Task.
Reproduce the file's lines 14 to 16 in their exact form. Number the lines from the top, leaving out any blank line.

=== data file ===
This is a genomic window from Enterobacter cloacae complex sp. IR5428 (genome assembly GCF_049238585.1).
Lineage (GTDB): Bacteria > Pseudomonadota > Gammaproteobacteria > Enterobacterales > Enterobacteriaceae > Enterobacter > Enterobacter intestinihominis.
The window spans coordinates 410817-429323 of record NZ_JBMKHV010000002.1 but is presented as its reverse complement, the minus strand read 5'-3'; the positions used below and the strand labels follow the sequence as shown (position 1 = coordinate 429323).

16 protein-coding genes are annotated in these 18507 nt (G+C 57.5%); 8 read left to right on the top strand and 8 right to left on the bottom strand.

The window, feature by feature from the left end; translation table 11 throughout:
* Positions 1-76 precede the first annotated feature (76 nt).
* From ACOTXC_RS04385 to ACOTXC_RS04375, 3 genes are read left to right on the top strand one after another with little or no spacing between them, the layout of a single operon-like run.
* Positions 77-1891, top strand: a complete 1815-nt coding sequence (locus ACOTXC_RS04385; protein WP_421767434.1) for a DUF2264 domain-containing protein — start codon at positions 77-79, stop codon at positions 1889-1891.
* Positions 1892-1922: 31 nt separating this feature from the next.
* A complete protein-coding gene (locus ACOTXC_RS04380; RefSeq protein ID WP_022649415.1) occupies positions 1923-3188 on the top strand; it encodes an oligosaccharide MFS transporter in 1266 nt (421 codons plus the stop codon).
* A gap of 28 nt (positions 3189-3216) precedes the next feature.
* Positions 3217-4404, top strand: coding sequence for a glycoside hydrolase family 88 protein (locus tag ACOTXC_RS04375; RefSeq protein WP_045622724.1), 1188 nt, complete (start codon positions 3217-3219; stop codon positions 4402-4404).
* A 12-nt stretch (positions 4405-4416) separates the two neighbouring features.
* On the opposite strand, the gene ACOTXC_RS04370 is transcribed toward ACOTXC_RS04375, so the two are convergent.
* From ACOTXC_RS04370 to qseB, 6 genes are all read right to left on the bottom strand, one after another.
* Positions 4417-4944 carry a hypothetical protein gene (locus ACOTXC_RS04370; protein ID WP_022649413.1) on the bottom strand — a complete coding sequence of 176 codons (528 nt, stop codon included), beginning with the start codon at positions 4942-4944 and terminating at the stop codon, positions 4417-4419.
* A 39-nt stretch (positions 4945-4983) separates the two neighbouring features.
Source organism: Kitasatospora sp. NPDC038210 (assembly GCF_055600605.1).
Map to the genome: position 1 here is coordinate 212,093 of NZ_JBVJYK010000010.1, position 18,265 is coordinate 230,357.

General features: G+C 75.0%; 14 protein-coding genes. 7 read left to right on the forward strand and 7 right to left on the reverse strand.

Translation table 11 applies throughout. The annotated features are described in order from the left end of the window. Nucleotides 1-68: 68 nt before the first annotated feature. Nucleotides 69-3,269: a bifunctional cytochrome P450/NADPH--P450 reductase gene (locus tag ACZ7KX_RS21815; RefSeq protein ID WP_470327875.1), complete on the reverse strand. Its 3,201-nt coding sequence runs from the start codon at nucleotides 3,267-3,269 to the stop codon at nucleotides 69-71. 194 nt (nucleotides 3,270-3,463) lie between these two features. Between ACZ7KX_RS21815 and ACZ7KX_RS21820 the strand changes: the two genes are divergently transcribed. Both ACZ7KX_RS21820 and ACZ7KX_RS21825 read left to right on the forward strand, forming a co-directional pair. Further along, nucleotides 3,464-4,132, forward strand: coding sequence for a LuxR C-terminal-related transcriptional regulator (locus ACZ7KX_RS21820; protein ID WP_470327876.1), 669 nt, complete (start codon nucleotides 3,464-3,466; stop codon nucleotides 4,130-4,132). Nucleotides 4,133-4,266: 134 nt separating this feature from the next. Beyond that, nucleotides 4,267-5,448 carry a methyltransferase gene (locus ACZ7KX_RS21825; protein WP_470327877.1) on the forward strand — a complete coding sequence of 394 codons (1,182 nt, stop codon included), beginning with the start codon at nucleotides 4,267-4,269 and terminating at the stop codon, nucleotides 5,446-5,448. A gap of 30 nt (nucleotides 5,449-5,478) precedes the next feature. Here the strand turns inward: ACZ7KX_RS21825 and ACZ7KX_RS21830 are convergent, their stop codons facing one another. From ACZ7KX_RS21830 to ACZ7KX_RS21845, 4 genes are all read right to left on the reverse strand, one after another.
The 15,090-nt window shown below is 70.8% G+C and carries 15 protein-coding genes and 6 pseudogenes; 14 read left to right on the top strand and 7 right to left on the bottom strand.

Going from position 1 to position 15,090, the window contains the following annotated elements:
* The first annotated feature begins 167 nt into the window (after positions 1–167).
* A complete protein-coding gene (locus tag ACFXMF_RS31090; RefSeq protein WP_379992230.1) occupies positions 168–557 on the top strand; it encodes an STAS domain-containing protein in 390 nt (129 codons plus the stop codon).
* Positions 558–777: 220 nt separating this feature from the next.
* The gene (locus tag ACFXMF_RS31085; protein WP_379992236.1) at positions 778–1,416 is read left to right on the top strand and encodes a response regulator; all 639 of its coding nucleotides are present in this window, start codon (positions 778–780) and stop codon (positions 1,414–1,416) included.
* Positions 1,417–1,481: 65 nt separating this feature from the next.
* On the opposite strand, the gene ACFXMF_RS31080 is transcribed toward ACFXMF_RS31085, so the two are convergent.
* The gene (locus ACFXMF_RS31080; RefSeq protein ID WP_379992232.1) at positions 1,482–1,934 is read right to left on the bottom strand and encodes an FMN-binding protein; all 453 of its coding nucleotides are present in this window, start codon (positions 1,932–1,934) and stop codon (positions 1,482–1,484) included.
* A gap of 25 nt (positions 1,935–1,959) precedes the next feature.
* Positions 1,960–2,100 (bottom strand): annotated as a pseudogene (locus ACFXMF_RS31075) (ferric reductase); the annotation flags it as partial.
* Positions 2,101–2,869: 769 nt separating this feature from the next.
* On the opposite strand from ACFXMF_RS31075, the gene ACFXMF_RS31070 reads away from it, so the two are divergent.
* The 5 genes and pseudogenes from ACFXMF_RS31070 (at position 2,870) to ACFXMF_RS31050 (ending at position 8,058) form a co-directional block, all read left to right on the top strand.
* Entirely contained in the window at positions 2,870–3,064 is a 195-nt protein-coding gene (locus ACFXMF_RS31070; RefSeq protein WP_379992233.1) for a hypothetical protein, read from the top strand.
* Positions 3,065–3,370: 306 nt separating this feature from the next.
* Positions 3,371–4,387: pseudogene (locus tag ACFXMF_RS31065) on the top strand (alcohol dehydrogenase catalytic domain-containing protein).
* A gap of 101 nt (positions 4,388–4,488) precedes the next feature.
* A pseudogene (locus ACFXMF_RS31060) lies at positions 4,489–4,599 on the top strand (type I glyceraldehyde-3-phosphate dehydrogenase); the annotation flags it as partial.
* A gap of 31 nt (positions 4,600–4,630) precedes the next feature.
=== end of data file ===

* On the opposite strand, the gene ACOTXC_RS04370 is transcribed toward ACOTXC_RS04375, so the two are convergent.
* From ACOTXC_RS04370 to qseB, 6 genes are all read right to left on the bottom strand, one after another.
* Positions 4417-4944 carry a hypothetical protein gene (locus ACOTXC_RS04370; protein ID WP_022649413.1) on the bottom strand — a complete coding sequence of 176 codons (528 nt, stop codon included), beginning with the start codon at positions 4942-4944 and terminating at the stop codon, positions 4417-4419.